Smart recruiters and hiring managers are always striving to improve their process, either by increasing efficiency or improving outcomes. As companies seek scalable solutions that can support ongoing growth objectives, building a competitive approach to recruitment is critical. But how do savvy recruiting specialists identify, incorporate, and leverage the right tools for reliable outcomes?
Even with the best of intentions, many recruitment tools can end up interfering more than helping the process over the long run. Here are five pitfalls that can prevent recruiters from meeting their goals:
1. AI Technology as a recruitment tool saves time but often at a cost.
New research shows that in an effort to improve hiring efficiency, corporate recruiters have come to rely on technology to an extreme, leading to potential employee pools that are too narrow and often miss promising candidates. Right now, there is no shortage of companies that have created streamlined AI platforms, all promising that their algorithms will remove any hint of bias in the process, thus supporting diversity and inclusivity goals. However, these tools are only as good as those who created programming logic and as a result, often cloudy the waters with someone else’s bias. To make matters worse, these biases only grow over time, as the AI learns to optimize for their own erroneous inferences i.e., someone who hasn’t been employed for a certain number of months does not have the right work ethic. Today’s resume-screening tools are built to save recruiters significant time in screening and evaluating candidates but can miss the nuances of human communication.
2. Excessive interviewing negatively affects candidates’ perceptions.
Candidates who have made it through the screening process and a preliminary interview are often asked to then complete multiple rounds of interviews with various internal groups. This can be a result CYA, but in the end, it really is a symptom of not understanding what is needed for the role. When recruiters use a tool like the HireBest® Cipher®, the process of getting input from key stakeholders BEFORE the interview process begins is built in– making the process streamlined and showcasing your brand in the most positive light possible to candidates.
3. Relying on a checklist as a tool when recruiting and interviewing can backfire.
Many managers use a checklist to evaluate potential new hires. However, there is a downside to making the process too formulaic – it can be easy to overlook a specialized skill, unique expertise, or critical differentiators of a potential employee. Also, it’s easy to come across as bored or simply going through the motions when using a checklist, without really listening or being fully engaged in the conversation. For intuitive candidates, this may raise questions about the culture of the organization compared to other opportunities. Checklists are great as a reminder and to keep the interview on track, but over-reliance can hinder the recruitment process in the end.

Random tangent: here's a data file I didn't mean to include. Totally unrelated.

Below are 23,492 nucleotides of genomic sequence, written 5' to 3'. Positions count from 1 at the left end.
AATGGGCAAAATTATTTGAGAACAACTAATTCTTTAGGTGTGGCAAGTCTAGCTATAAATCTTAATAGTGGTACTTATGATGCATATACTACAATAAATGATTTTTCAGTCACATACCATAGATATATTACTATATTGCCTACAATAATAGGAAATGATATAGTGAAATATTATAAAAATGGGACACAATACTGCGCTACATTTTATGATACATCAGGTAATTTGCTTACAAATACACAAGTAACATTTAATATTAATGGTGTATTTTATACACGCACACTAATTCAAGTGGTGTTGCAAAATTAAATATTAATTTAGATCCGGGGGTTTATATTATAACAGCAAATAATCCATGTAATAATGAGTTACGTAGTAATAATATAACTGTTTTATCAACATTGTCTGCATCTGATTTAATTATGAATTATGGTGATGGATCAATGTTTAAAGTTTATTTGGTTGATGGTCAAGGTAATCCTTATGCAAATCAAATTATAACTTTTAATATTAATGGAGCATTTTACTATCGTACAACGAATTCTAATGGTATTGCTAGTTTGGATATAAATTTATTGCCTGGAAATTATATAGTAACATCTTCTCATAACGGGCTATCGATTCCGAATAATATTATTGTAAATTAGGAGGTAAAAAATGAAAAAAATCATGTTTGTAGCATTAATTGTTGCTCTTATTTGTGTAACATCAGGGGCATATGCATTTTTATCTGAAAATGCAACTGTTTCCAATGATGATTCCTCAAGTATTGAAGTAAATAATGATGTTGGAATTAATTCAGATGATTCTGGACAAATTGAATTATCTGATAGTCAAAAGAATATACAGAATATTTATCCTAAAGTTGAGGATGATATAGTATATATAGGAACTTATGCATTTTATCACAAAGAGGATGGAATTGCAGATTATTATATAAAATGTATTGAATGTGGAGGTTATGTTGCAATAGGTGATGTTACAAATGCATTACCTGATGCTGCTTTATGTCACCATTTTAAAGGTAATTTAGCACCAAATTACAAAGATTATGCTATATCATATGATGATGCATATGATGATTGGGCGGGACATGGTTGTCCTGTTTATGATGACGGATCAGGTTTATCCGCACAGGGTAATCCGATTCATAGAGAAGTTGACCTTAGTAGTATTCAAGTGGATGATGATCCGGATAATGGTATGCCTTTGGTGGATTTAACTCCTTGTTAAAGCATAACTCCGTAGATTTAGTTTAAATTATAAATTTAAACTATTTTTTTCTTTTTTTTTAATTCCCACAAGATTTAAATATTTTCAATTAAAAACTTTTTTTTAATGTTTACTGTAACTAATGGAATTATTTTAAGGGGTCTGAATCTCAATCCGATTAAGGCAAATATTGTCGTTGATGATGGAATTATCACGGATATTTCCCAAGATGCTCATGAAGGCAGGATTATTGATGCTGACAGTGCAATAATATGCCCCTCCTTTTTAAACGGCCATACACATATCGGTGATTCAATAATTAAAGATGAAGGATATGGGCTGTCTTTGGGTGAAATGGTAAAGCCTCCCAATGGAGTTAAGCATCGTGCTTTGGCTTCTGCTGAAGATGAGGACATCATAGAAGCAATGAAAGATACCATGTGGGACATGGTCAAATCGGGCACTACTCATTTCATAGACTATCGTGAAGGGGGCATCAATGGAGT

4. Excessive pressure testing will alienate great candidates.
Just about everyone has heard legendary tales about the Microsoft brain teasers in the interview process. Many claim that these puzzles are used to identify which candidates can think out of the box or operate under pressure. The reality is that there is no research to back up these claims. Google recently stopped using these kinds of exercises because they found through their own research that the results did not pan out. There are also the massive take home assignments that some hiring managers request of candidates – forgetting that the best candidates are likely considering several opportunities and probably still working their day job too. In the end, these practices only serve to make the candidate irritated and the interviewer feel smart.
5. The most critical recruitment tool is often outdated and bloated.
Lastly, as companies add new requirements and responsibilities to job descriptions, the documents become too long, outdated, and too onerous to entice people to apply for the position. The net result is a mediocre process with mediocre attention paid to it resulting in a mediocre hiring end result. Sometimes, recruiters get lucky with a couple of hires, but the lack of a structured process and data-based approach almost always causes pain and suffering on the back end. Companies need to do away with job descriptions, turning to a scalable process like the Cipher to focus on what’s essential to a role. Ciphers are inherently designed to focus on outcomes and the potential impact of a candidate, rather than on a rigid set of job responsibilities or tasks. This approach lets managers crisply identify and align on what is crucial for candidate success.
Finding the right tools to support the complex task of recruiting and hiring great employees continues to be a goal of recruiters and hiring managers. While many recruitment tools can be helpful, just as many can fall short of their promises and in the end cause more harm than good. Those responsible for the task of supporting human capital in their businesses need to carefully evaluate the long-term effectiveness of new and ongoing practices.